Immigration law is the cornerstone of our practice. We, at the Law Office of Daniel J. Smith, believe that an informed client is crucial to our positive success rate. With that in mind, we’ve developed an ongoing series of informative posts called Immigration 101.
The idea behind our Immigration 101 series is to help provide resources, and direction to those who find themselves being overwhelmed with the documentation, processes, and protocols of the immigration process.
Generally, if you want to visit (and not live in) the United States you must first obtain a visitor visa. Travelers from certain countries may be exempt from this requirement. For more information, please see the U.S Department of State website. If you want to travel to the United States for reasons other than business or pleasure, you must apply for a visa in the appropriate category. This includes if you want to study, work as a crew member or journalist, etc., You can get help determining which visa you need by selecting the appropriate categories on our home page.
Many people get Green Cards (become permanent residents) through family members. You may be eligible to get a Green Card as:
- an immediate relative of a U.S. citizen, this includes spouses, unmarried children under the age of 21, and parents of U.S. citizen petitioners 21 or older
- a family member of a U.S. citizen fitting into a preference category, this includes unmarried sons or daughters over the age of 21, married children of any age, and brothers and sisters of U.S. citizen petitioners 21 or older
- a family member of a green card holder, this includes spouses and unmarried children of the sponsoring green card holder
- a member of a special category, this can include battered spouse or child (VAWA), a K nonimmigrant, a person born to a foreign diplomat in the United States, a V nonimmigrant or a widow(er) of a U.S. Citizen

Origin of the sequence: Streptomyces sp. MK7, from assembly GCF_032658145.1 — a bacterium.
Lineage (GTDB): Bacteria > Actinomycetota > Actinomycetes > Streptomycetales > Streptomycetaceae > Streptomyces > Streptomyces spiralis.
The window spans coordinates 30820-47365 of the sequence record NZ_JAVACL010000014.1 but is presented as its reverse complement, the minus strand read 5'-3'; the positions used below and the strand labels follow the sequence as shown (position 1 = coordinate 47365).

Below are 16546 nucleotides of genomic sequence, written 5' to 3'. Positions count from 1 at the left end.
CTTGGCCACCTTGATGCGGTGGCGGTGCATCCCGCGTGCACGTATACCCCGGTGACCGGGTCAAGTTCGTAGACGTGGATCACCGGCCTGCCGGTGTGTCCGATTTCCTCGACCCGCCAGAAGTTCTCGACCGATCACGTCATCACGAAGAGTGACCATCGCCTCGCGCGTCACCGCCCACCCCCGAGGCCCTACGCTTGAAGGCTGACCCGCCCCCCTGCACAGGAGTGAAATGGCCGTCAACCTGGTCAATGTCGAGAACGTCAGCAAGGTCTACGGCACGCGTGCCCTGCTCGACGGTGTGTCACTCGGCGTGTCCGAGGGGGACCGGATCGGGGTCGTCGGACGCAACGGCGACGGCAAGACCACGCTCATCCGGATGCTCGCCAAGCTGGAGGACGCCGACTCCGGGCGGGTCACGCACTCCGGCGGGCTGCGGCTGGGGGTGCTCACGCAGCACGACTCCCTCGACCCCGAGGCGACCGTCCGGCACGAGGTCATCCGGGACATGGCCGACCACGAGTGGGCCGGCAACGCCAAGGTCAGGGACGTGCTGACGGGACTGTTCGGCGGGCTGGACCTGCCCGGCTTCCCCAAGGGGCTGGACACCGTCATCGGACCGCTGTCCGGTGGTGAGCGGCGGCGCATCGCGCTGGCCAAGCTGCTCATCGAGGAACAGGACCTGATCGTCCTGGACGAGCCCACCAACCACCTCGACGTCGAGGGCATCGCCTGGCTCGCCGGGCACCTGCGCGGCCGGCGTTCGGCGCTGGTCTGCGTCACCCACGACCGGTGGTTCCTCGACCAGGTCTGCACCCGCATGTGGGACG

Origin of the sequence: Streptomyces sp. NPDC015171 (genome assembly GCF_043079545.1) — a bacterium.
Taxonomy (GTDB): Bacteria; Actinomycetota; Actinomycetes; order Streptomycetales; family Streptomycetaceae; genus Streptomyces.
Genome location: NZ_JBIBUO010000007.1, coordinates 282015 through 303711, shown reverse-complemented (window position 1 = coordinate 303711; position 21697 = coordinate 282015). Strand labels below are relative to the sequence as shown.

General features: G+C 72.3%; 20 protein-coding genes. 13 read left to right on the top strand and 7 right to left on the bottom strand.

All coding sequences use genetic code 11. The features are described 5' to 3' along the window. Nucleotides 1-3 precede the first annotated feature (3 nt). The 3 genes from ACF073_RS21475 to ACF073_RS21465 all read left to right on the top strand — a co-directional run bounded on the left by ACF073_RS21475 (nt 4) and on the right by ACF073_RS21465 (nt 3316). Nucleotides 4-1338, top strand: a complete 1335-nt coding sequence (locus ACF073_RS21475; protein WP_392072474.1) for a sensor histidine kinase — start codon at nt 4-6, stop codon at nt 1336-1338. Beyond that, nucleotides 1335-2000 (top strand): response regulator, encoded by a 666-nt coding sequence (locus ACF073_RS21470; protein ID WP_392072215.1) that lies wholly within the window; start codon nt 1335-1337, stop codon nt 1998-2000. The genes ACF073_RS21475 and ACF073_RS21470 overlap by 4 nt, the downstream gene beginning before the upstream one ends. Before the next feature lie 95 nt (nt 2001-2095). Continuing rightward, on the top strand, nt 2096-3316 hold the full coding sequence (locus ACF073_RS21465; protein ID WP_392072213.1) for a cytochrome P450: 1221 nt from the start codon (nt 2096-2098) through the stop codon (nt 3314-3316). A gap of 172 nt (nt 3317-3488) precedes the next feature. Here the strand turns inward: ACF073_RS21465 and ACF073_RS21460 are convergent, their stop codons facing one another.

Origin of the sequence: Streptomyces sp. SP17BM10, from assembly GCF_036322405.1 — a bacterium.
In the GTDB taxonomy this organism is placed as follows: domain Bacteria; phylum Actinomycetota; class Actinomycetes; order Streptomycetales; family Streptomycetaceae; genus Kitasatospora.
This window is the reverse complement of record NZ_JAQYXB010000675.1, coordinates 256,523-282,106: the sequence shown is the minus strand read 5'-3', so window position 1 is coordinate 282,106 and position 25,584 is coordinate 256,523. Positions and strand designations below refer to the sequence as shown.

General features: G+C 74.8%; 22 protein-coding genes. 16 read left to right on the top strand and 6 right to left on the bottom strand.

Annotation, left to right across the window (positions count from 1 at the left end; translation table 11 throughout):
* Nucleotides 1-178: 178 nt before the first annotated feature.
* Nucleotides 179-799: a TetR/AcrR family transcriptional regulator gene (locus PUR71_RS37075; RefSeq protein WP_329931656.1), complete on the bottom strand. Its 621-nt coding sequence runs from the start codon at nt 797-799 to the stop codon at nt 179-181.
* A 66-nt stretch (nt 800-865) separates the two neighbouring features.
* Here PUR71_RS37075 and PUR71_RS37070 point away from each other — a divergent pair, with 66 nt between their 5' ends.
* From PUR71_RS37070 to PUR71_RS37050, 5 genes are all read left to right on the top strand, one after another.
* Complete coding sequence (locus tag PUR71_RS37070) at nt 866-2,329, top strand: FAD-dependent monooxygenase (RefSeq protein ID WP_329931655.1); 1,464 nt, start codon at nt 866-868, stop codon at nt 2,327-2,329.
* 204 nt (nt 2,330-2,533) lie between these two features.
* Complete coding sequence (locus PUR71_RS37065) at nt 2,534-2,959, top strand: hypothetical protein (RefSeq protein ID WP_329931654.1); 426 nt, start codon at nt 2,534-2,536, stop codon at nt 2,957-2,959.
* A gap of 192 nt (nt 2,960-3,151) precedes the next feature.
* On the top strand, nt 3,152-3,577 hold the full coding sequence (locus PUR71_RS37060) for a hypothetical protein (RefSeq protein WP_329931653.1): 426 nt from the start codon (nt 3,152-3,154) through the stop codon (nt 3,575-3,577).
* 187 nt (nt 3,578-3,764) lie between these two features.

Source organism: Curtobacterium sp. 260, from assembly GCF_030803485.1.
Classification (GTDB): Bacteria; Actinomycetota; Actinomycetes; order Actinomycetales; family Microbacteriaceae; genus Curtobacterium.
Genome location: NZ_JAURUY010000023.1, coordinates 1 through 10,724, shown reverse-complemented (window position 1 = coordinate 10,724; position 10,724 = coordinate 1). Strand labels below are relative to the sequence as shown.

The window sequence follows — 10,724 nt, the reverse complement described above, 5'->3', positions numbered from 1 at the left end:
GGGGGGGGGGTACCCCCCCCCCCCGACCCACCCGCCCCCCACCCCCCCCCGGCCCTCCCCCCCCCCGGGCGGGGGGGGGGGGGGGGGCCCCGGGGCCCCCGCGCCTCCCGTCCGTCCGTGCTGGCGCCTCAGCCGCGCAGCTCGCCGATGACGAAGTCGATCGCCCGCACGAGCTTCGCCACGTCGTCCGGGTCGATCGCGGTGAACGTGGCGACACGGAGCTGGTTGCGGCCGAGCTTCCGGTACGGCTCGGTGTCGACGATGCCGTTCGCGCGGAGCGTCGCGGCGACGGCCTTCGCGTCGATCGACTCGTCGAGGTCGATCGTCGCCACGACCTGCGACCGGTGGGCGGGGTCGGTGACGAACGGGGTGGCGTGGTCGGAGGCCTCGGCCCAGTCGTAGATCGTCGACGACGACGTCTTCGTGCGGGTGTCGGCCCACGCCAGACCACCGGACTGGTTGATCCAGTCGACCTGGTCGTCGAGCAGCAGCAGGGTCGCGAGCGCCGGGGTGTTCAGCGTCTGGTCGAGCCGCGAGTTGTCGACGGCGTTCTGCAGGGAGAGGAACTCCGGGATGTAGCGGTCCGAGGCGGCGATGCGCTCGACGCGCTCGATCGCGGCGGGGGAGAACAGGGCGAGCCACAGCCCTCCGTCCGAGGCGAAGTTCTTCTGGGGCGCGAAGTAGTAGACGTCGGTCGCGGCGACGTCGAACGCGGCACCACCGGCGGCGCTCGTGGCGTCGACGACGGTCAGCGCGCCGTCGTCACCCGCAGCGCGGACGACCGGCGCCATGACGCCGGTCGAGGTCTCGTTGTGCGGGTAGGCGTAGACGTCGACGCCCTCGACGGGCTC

You may be eligible for an employment-based, fourth preference visa if you are a special immigrant. The following special immigrants are eligible for the fourth preference visa:
- Religious Workers
- Iraqi/Afghan Translators
- Iraqis Who Have Assisted the United States
- International Organization Employees
- Armed Forces Members
- Panama Canal Zone Employees
- Retired NATO-6 employees
- Spouses and Children of Deceased NATO-6 employees
Naturalization is the process by which U.S. citizenship is granted to a foreign citizen or national after he or she fulfills the requirements established by Congress in the Immigration and Nationality Act (INA). You May Qualify for Naturalization if:
- You have been a permanent resident for at least 5 years and meet all other eligibility requirements.
- You have been a permanent resident for 3 years or more and meet all eligibility requirements to file as a spouse of a U.S. citizen, please visit our Naturalization for Spouses of U.S. Citizens page for more information.
- You have qualifying service in the U.S. armed forces and meet all other eligibility requirements.
- Your child may qualify for naturalization if you are a U.S. citizen, the child was born outside the U.S., the child is currently residing outside the U.S., and all other eligibility requirements are met.
The formal removal of an alien from the United States when the alien has been found removable for violating the immigration laws. Deportation is ordered by an immigration judge without any punishment being imposed or contemplated. Prior to April 1997 deportation and exclusion were separate removal procedures. The Illegal Immigration Reform and Immigrant Responsibility Act of 1996 consolidated these procedures. After April 1, 1997, aliens in and admitted to the United States may be subject to removal based on deportability. Now called Removal, this function is managed by U.S. Immigration and Customs Enforcement.
Refugee status or asylum may be granted to people who have been persecuted or fear they will be persecuted on account of race, religion, nationality, and/or membership in a particular social group or political opinion. Under United States law, a refugee is someone who:
- Is located outside of the United States
- Is of special humanitarian concern to the United States
- Demonstrates that they were persecuted or fear persecution due to race, religion, nationality, political opinion, or membership in a particular social group Is not firmly resettled in another country
- Is admissible to the United States
**Disclaimer: The content in this blog is intended to be used for informational purposes only. Nothing herein should be construed as legal advice or opinion. If you are seeking legal advice, please contact us.